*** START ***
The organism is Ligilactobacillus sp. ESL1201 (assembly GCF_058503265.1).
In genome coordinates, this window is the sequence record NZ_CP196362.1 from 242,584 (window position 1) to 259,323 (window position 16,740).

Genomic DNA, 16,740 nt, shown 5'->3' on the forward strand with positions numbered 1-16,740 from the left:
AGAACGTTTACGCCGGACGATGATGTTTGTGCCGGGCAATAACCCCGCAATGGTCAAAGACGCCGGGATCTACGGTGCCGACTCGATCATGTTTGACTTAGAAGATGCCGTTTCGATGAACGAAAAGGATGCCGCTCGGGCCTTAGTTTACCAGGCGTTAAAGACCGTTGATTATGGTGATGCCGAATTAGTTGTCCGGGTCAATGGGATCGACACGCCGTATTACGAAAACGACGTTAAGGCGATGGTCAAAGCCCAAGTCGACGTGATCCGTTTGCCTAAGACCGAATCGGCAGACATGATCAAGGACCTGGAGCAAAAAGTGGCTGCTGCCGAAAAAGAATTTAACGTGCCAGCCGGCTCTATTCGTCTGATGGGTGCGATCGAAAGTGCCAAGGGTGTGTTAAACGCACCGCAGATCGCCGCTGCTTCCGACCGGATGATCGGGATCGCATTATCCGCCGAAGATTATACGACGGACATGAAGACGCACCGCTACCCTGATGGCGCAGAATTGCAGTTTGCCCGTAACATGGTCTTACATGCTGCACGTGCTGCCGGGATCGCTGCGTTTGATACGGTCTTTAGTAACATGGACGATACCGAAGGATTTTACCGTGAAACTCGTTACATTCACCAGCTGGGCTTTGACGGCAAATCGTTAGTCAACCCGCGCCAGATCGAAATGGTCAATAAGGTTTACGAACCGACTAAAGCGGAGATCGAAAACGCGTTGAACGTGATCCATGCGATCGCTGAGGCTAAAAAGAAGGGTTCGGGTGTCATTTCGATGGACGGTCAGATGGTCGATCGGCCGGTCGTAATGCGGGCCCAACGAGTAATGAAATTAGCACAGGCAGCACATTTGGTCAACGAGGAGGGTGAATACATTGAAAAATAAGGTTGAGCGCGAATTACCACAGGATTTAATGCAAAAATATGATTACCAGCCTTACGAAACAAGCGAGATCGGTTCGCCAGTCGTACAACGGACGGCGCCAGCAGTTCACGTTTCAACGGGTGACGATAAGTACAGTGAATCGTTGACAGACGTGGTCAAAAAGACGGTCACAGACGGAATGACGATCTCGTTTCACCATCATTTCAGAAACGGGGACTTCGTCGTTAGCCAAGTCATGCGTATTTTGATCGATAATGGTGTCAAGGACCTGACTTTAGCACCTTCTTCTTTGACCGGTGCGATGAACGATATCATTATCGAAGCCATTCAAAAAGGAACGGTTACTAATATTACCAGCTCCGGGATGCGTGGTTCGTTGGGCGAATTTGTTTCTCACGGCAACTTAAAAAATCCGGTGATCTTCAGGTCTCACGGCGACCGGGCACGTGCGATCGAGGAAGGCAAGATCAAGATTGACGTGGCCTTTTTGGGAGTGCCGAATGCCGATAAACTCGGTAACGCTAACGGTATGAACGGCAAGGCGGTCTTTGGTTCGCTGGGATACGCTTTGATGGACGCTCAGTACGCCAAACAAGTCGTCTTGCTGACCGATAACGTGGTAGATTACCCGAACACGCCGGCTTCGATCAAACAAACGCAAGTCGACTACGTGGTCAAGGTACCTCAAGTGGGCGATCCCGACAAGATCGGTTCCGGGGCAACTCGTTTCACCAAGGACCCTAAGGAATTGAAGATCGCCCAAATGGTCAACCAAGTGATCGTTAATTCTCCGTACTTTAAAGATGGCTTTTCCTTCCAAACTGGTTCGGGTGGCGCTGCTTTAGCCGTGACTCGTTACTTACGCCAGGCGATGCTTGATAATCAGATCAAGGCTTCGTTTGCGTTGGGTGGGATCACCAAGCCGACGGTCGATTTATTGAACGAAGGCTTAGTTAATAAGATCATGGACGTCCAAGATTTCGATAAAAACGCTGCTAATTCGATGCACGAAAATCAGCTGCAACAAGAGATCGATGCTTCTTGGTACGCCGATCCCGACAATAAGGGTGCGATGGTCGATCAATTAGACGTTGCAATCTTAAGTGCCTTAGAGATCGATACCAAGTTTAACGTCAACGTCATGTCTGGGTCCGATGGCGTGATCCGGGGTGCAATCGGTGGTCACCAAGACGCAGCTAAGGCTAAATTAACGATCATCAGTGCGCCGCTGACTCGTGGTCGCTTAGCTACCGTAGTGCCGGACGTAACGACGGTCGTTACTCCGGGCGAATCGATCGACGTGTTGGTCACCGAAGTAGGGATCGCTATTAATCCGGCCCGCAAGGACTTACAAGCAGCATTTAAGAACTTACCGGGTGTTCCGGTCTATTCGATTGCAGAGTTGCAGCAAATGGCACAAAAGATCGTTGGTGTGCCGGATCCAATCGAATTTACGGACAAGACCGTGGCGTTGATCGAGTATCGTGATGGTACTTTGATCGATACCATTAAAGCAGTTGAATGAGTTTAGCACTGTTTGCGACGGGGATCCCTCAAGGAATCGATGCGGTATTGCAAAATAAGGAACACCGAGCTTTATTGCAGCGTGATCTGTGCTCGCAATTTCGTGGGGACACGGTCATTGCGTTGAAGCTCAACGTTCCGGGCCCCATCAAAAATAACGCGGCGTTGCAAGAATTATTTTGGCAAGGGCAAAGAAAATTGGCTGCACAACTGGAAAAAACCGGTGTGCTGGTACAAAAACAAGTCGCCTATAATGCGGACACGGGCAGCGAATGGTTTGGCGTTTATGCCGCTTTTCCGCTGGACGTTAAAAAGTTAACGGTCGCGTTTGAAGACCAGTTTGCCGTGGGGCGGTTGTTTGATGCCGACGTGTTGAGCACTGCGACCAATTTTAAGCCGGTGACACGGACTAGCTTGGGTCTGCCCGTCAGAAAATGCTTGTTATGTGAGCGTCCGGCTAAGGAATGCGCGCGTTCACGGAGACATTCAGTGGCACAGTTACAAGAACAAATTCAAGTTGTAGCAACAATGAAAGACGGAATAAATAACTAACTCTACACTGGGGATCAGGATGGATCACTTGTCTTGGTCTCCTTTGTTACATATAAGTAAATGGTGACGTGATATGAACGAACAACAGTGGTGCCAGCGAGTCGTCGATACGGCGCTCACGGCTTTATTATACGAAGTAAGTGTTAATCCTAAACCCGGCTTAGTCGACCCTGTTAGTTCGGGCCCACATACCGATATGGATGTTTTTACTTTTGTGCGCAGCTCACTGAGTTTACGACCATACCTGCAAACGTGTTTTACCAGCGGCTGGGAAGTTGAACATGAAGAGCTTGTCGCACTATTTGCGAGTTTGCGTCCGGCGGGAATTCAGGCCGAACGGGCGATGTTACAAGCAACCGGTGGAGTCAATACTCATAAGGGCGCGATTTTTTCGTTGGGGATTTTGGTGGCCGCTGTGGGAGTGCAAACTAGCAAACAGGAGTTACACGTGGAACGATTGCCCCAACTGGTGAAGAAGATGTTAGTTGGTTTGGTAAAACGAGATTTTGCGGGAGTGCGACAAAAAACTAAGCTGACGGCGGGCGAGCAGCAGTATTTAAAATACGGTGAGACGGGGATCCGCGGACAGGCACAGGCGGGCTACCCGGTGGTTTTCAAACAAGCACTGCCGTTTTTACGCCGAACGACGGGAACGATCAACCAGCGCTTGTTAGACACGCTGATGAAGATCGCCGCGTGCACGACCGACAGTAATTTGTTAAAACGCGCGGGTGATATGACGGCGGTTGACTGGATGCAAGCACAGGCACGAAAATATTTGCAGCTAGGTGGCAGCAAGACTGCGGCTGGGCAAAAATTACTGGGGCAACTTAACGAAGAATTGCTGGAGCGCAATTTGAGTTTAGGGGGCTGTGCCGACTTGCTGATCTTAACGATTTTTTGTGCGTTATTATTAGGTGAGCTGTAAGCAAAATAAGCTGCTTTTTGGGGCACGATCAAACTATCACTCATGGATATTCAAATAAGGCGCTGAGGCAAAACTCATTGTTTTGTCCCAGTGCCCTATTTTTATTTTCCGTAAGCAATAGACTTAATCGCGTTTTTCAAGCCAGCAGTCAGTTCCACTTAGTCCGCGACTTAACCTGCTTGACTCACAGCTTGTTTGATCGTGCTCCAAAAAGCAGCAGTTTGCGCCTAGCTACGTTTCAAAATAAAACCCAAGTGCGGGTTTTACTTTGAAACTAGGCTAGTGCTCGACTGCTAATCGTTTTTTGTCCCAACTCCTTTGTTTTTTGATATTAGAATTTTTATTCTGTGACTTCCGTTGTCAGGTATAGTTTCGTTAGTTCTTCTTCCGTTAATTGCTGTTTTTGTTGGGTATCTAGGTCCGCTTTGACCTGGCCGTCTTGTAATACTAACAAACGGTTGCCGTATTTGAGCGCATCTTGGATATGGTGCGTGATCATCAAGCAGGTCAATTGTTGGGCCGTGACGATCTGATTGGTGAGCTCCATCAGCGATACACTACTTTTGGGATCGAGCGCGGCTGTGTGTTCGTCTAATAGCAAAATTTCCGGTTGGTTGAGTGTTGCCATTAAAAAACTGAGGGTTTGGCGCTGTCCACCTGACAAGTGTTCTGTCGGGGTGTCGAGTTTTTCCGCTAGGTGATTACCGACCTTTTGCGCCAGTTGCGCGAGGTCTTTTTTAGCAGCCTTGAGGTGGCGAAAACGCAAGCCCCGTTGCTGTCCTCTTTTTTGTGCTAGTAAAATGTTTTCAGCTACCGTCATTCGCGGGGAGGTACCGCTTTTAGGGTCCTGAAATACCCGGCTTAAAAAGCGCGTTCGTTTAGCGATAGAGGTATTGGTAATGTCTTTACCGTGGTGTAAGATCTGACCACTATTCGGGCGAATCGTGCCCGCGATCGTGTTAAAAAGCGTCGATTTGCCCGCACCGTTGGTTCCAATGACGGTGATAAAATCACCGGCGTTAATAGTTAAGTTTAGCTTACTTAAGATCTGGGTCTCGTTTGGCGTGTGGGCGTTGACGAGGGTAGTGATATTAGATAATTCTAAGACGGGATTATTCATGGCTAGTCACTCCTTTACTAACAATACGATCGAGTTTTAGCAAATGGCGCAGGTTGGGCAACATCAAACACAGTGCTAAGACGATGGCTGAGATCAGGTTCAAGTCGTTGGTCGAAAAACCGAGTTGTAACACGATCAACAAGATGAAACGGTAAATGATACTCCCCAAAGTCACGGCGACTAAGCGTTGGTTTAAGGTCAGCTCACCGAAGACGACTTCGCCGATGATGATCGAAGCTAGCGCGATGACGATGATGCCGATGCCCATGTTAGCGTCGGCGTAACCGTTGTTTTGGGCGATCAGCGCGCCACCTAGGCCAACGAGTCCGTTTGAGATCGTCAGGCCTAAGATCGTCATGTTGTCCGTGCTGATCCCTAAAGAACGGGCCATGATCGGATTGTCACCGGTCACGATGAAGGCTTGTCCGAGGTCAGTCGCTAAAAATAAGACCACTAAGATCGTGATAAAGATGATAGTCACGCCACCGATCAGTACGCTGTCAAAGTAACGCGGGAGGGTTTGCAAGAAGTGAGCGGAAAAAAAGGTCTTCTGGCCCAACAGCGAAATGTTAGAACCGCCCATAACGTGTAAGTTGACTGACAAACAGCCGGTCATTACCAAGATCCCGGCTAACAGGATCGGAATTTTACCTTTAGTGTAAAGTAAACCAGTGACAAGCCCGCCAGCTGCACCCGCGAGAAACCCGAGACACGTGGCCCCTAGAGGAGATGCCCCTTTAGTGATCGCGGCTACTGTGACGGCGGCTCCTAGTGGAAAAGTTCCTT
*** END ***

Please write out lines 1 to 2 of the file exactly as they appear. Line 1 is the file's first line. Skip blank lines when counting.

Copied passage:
The organism is Ligilactobacillus sp. ESL1201 (assembly GCF_058503265.1).
In genome coordinates, this window is the sequence record NZ_CP196362.1 from 242,584 (window position 1) to 259,323 (window position 16,740).